I know, it’s only Wednesday, but my friend Tweed is here, and we’re going hunting for a few days, so I thought I’d just put this up here today and then get out of Dodge.


Testing your memory:  Here’s a short story from High Country News, March 21, 1994 that you might find interesting, in light of Jack Dalrymple’s effort to kill the wilderness proposal in the North Dakota Bad Lands:

In a surprise move in late February (1994), North Dakota Gov. Ed Schafer endorsed portions of a Sierra Club plan to establish the state’s first ever federal wilderness areas. Although all of North Dakota’s major newspapers and many citizens groups have backed the wilderness plan, Schafer, a Republican, is the state’s first politician to sign on. Last year, the Sierra Club proposed creating 11 wilderness areas covering 191,000 acres, mostly in the rugged badlands in the western half of the state. Ranchers and the oil and gas industry vowed to kill the proposal, and warned the state’s congressional delegation not to get involved (HCN, 8/23/93). Schafer says that kind of polarization is unnecessary. His proposal – based on a technical study of the areas’ mineral and surface rights, land use and economics – supports wilderness for three large chunks of the badlands. In addition, Schafer urged the Forest Service and Bureau of Land Management to consider using land and mineral exchanges in order to eliminate conflicts between wilderness advocates and the oil and gas industry. “This is a great step forward,” says the Sierra Club’s Kirk Koepsel. “We are moving from the debate over whether wilderness is even appropriate to the debate over how much wilderness is appropriate.”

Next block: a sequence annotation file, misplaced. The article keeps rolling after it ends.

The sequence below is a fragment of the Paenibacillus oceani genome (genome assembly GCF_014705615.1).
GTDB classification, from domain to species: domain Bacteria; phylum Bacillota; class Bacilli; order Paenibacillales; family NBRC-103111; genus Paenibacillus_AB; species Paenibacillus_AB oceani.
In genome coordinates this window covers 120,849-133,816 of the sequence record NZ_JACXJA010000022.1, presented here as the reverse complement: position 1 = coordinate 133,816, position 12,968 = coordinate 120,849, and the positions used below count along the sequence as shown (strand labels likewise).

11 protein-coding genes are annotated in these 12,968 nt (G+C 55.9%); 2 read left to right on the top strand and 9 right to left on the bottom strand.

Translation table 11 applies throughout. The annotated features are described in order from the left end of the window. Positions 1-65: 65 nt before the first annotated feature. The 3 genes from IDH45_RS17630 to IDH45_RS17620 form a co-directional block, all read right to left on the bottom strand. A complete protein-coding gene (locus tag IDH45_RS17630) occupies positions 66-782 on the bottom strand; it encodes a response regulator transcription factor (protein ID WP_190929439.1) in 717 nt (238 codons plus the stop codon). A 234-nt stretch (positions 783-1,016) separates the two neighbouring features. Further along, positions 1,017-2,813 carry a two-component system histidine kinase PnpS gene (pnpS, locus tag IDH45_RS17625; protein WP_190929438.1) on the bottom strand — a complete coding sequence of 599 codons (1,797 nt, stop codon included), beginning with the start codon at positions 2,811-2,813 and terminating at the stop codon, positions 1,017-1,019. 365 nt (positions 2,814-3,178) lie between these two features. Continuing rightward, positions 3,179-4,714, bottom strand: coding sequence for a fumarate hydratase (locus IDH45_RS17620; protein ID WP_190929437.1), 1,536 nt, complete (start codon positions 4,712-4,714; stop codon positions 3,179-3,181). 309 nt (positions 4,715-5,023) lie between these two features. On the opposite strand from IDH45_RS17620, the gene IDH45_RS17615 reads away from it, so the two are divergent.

Ed was, and remains, serious about this. I’d kind of forgotten about it too, until he and I discussed it briefly a couple months ago. This was part of his “Vision 2020” for the North Dakota Bad Lands. Unfortunately, more than 17 years have passed and there is still no federal action on this proposal. And no federal/state land or mineral swaps have taken place. And then, along came an oil BOOM!, and we were caught unprepared for the pressure the oil industry would put on our land and our politicians. This proposal (Vision 2020) was Ed’s response to the “Badlands On The Brink” proposal of the early 1990’s, discussed here (more about that in a future article). We could use a little more Ed Schafer-style leadership in Bismarck right now.


Rick Berg sent out a press release on September 13, 2012, that said:
            “The Facts: Rick Berg does not own GOLDMARK Property Management, Inc. nor has he ever had a management, shareholding, invested interest or even employment with GOLDMARK Property Management, Inc.”

You can read the press release here.

Then, in October, Rick Berg’s business partners sent letters to the editor of the Grand Forks Herald, The Forum of Fargo-Moorhead and the Bismarck Tribune, which read, in part:
“Recently our company, Goldmark Property Management, Inc., has been a focal point in a highly contested Senate race . . . The truth is that Berg had a minority ownership in our company 26 years ago but has not had ownership or policymaking influence in our company since 1986.” The letter was signed by Brad Williams, Kurt Bollman, and Dale Hellevang, with this note under their names: “Williams is president, Bollman is executive vice president and Hellevang is vice president of Goldmark Property Management.”  You can read the letter in the Tribune here. Then, in an October 11 letter to The Forum, a fellow named Greg Thompson wrote  “I . . . have been Goldmark Property Management’s attorney since early 1983, which was three years prior to the time that Berg sold his interest in that company.”